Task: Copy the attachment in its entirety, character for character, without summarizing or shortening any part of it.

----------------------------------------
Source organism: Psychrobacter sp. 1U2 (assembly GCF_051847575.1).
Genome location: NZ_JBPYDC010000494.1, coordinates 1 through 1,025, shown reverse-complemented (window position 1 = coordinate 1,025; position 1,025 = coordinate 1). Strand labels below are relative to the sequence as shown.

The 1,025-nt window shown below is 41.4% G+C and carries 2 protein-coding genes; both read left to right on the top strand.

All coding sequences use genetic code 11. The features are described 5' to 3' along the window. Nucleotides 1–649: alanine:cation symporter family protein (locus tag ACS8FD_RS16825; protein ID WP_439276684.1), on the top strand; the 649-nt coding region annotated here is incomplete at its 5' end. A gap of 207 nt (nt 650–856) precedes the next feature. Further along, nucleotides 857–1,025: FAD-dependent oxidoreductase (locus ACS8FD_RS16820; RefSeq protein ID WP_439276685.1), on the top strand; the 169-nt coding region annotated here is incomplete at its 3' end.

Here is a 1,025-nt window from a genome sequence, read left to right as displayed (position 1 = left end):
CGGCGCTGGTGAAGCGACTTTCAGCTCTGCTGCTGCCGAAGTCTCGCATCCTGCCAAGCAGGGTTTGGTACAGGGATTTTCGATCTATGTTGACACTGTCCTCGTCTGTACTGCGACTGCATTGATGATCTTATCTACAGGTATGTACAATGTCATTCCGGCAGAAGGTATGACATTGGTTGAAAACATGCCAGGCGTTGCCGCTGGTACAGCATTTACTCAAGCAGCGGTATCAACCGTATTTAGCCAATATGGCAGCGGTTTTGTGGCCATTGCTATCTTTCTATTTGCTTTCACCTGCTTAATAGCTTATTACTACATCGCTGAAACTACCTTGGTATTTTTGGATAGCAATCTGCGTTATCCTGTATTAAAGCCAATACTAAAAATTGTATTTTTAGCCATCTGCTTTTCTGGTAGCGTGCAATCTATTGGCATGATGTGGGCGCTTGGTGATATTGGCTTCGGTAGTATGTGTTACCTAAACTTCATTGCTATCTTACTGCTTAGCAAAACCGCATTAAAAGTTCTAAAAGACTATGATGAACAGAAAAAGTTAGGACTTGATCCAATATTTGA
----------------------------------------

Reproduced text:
Source organism: Psychrobacter sp. 1U2 (assembly GCF_051847575.1).
Genome location: NZ_JBPYDC010000494.1, coordinates 1 through 1,025, shown reverse-complemented (window position 1 = coordinate 1,025; position 1,025 = coordinate 1). Strand labels below are relative to the sequence as shown.

The 1,025-nt window shown below is 41.4% G+C and carries 2 protein-coding genes; both read left to right on the top strand.

All coding sequences use genetic code 11. The features are described 5' to 3' along the window. Nucleotides 1–649: alanine:cation symporter family protein (locus tag ACS8FD_RS16825; protein ID WP_439276684.1), on the top strand; the 649-nt coding region annotated here is incomplete at its 5' end. A gap of 207 nt (nt 650–856) precedes the next feature. Further along, nucleotides 857–1,025: FAD-dependent oxidoreductase (locus ACS8FD_RS16820; RefSeq protein ID WP_439276685.1), on the top strand; the 169-nt coding region annotated here is incomplete at its 3' end.

Here is a 1,025-nt window from a genome sequence, read left to right as displayed (position 1 = left end):
CGGCGCTGGTGAAGCGACTTTCAGCTCTGCTGCTGCCGAAGTCTCGCATCCTGCCAAGCAGGGTTTGGTACAGGGATTTTCGATCTATGTTGACACTGTCCTCGTCTGTACTGCGACTGCATTGATGATCTTATCTACAGGTATGTACAATGTCATTCCGGCAGAAGGTATGACATTGGTTGAAAACATGCCAGGCGTTGCCGCTGGTACAGCATTTACTCAAGCAGCGGTATCAACCGTATTTAGCCAATATGGCAGCGGTTTTGTGGCCATTGCTATCTTTCTATTTGCTTTCACCTGCTTAATAGCTTATTACTACATCGCTGAAACTACCTTGGTATTTTTGGATAGCAATCTGCGTTATCCTGTATTAAAGCCAATACTAAAAATTGTATTTTTAGCCATCTGCTTTTCTGGTAGCGTGCAATCTATTGGCATGATGTGGGCGCTTGGTGATATTGGCTTCGGTAGTATGTGTTACCTAAACTTCATTGCTATCTTACTGCTTAGCAAAACCGCATTAAAAGTTCTAAAAGACTATGATGAACAGAAAAAGTTAGGACTTGATCCAATATTTGA